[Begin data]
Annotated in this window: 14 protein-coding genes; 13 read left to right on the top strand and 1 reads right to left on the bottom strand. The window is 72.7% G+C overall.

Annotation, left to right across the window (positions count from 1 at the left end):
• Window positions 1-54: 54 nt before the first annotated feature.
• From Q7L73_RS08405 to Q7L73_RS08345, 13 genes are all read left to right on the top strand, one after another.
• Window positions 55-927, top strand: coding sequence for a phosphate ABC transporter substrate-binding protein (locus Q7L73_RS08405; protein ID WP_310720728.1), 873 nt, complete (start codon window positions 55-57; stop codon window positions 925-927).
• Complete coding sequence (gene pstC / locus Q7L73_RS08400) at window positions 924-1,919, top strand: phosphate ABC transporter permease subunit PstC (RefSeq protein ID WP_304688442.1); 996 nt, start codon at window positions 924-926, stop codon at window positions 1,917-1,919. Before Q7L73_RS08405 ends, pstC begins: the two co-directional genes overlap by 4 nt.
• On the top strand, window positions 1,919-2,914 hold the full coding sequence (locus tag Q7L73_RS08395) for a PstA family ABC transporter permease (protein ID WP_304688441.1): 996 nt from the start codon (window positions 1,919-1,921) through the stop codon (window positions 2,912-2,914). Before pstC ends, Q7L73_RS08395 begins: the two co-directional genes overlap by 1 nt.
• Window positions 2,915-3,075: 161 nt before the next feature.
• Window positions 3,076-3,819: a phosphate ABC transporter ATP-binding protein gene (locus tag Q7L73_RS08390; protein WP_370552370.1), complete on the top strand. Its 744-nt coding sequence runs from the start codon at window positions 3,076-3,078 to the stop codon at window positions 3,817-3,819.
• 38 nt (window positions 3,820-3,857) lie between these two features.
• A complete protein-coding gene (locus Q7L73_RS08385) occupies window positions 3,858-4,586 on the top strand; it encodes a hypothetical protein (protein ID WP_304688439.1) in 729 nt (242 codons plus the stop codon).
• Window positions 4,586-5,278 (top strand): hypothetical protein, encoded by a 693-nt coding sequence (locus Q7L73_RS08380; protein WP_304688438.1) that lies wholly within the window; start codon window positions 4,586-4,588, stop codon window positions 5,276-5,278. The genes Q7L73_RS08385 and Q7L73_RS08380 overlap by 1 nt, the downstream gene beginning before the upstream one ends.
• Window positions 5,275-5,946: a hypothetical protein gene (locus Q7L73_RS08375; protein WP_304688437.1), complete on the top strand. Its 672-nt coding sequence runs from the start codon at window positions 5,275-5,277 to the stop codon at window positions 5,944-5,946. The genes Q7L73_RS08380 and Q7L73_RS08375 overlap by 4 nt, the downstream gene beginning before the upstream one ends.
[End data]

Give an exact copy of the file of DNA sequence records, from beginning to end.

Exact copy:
Annotated in this window: 14 protein-coding genes; 13 read left to right on the top strand and 1 reads right to left on the bottom strand. The window is 72.7% G+C overall.

Annotation, left to right across the window (positions count from 1 at the left end):
• Window positions 1-54: 54 nt before the first annotated feature.
• From Q7L73_RS08405 to Q7L73_RS08345, 13 genes are all read left to right on the top strand, one after another.
• Window positions 55-927, top strand: coding sequence for a phosphate ABC transporter substrate-binding protein (locus Q7L73_RS08405; protein ID WP_310720728.1), 873 nt, complete (start codon window positions 55-57; stop codon window positions 925-927).
• Complete coding sequence (gene pstC / locus Q7L73_RS08400) at window positions 924-1,919, top strand: phosphate ABC transporter permease subunit PstC (RefSeq protein ID WP_304688442.1); 996 nt, start codon at window positions 924-926, stop codon at window positions 1,917-1,919. Before Q7L73_RS08405 ends, pstC begins: the two co-directional genes overlap by 4 nt.
• On the top strand, window positions 1,919-2,914 hold the full coding sequence (locus tag Q7L73_RS08395) for a PstA family ABC transporter permease (protein ID WP_304688441.1): 996 nt from the start codon (window positions 1,919-1,921) through the stop codon (window positions 2,912-2,914). Before pstC ends, Q7L73_RS08395 begins: the two co-directional genes overlap by 1 nt.
• Window positions 2,915-3,075: 161 nt before the next feature.
• Window positions 3,076-3,819: a phosphate ABC transporter ATP-binding protein gene (locus tag Q7L73_RS08390; protein WP_370552370.1), complete on the top strand. Its 744-nt coding sequence runs from the start codon at window positions 3,076-3,078 to the stop codon at window positions 3,817-3,819.
• 38 nt (window positions 3,820-3,857) lie between these two features.
• A complete protein-coding gene (locus Q7L73_RS08385) occupies window positions 3,858-4,586 on the top strand; it encodes a hypothetical protein (protein ID WP_304688439.1) in 729 nt (242 codons plus the stop codon).
• Window positions 4,586-5,278 (top strand): hypothetical protein, encoded by a 693-nt coding sequence (locus Q7L73_RS08380; protein WP_304688438.1) that lies wholly within the window; start codon window positions 4,586-4,588, stop codon window positions 5,276-5,278. The genes Q7L73_RS08385 and Q7L73_RS08380 overlap by 1 nt, the downstream gene beginning before the upstream one ends.
• Window positions 5,275-5,946: a hypothetical protein gene (locus Q7L73_RS08375; protein WP_304688437.1), complete on the top strand. Its 672-nt coding sequence runs from the start codon at window positions 5,275-5,277 to the stop codon at window positions 5,944-5,946. The genes Q7L73_RS08380 and Q7L73_RS08375 overlap by 4 nt, the downstream gene beginning before the upstream one ends.